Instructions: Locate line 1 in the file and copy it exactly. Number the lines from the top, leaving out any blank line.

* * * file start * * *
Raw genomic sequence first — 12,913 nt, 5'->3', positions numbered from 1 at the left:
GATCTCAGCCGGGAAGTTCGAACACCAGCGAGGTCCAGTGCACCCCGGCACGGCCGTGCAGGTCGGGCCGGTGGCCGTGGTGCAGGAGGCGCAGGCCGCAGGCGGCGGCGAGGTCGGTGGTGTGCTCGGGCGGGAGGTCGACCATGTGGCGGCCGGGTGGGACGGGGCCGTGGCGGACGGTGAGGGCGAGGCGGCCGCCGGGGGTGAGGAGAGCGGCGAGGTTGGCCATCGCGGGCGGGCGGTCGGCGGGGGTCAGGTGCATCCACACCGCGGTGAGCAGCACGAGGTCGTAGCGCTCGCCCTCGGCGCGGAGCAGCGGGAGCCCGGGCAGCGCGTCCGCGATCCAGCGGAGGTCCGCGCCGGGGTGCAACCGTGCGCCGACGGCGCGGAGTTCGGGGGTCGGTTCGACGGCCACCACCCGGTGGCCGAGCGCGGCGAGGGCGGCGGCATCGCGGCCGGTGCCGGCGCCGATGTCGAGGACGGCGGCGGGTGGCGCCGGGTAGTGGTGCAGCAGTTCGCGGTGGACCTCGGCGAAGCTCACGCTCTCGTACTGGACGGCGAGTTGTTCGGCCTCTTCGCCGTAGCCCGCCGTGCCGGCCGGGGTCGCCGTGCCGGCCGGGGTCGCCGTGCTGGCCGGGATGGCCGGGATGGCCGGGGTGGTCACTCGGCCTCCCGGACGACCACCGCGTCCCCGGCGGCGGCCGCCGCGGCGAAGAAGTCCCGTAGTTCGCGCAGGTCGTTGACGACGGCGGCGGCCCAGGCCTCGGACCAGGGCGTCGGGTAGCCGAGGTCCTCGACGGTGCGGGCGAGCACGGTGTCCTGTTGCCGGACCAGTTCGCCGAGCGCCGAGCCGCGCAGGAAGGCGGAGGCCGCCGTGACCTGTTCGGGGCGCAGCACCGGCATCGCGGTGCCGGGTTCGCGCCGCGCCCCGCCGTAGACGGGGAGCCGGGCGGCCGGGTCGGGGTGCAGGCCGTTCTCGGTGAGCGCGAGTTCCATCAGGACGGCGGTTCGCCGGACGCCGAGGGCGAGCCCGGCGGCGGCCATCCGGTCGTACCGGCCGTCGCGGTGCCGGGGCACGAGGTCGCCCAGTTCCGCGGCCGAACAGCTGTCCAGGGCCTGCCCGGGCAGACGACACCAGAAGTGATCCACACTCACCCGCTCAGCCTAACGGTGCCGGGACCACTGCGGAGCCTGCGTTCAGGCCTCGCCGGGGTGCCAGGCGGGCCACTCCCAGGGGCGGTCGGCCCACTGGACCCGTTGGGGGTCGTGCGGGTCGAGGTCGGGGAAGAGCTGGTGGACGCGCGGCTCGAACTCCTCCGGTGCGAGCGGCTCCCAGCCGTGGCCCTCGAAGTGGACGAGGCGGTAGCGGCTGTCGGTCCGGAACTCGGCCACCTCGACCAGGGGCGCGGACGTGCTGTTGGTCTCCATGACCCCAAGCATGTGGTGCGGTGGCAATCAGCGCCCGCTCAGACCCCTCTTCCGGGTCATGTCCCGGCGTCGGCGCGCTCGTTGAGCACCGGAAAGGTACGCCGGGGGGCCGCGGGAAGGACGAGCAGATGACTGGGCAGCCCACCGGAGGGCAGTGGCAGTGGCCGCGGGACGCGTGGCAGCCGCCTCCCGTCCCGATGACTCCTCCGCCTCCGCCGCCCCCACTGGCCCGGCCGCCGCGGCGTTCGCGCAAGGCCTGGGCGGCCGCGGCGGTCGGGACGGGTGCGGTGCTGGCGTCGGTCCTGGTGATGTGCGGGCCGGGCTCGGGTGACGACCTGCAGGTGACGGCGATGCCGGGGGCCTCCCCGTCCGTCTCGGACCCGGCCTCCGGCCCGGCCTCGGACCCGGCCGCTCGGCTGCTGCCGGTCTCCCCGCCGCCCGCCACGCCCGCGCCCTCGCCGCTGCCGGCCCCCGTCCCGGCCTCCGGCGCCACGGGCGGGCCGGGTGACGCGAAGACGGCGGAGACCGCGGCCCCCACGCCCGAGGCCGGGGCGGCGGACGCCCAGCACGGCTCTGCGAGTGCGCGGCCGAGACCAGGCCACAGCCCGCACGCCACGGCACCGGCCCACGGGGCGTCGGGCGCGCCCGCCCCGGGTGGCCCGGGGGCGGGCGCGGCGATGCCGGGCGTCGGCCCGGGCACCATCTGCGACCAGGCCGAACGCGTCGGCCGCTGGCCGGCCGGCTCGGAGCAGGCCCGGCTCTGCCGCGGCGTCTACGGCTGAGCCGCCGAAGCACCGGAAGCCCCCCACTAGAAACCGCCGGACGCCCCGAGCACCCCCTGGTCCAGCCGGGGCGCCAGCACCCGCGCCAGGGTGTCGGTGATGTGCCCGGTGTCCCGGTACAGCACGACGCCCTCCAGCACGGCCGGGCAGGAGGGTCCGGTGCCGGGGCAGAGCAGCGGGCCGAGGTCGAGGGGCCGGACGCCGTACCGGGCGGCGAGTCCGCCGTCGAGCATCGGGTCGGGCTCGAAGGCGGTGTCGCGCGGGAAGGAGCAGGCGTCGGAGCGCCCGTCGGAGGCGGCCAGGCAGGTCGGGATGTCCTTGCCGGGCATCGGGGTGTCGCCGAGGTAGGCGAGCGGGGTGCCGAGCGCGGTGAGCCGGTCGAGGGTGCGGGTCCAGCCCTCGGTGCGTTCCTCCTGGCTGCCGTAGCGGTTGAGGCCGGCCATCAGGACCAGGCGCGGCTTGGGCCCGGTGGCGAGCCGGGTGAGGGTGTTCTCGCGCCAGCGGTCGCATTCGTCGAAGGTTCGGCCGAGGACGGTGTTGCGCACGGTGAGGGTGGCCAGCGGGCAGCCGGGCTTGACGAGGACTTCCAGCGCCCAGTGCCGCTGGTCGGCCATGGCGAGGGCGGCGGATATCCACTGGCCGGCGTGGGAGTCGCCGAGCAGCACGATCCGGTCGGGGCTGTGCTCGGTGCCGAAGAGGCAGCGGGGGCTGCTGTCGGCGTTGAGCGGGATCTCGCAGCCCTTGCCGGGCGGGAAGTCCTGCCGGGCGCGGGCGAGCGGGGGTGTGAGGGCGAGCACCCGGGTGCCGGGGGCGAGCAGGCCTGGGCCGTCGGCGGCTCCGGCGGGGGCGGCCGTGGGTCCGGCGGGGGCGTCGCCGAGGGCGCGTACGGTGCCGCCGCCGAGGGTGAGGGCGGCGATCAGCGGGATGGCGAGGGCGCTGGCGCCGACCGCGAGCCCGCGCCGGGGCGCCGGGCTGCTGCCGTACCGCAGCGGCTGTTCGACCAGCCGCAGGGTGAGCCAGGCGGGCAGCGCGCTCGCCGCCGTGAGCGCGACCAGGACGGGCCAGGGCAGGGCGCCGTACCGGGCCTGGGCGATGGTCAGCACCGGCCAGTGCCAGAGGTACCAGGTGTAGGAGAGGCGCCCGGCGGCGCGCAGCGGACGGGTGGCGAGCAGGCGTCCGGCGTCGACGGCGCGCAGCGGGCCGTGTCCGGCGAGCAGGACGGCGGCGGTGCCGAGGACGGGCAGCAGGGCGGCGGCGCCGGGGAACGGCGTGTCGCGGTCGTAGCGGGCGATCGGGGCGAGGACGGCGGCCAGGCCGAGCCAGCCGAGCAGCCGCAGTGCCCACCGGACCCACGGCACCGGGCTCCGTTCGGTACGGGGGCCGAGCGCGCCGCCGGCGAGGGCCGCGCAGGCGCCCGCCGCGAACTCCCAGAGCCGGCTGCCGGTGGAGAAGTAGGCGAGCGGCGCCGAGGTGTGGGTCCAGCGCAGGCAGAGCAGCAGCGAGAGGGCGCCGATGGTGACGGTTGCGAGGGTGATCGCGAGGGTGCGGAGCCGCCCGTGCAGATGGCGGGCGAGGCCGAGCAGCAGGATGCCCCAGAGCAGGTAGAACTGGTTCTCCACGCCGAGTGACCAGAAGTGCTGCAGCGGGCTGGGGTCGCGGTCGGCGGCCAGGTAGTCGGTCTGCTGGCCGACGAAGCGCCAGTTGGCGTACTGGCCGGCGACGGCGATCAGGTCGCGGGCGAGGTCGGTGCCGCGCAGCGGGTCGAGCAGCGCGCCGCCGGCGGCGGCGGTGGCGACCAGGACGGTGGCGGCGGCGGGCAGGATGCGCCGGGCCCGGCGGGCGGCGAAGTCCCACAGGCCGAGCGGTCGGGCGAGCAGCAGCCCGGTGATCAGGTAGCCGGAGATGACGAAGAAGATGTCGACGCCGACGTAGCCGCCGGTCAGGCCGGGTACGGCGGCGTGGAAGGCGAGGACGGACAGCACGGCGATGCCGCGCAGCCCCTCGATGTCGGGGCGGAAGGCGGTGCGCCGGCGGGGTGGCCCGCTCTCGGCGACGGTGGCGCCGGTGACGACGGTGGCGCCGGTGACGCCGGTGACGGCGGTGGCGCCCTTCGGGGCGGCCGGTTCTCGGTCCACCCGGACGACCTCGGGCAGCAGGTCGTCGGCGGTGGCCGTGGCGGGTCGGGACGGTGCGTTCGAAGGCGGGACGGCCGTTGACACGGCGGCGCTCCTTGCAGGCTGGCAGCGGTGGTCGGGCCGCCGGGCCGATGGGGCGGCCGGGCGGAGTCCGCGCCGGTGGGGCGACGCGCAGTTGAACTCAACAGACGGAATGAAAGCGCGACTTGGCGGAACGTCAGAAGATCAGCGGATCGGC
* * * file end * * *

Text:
Raw genomic sequence first — 12,913 nt, 5'->3', positions numbered from 1 at the left: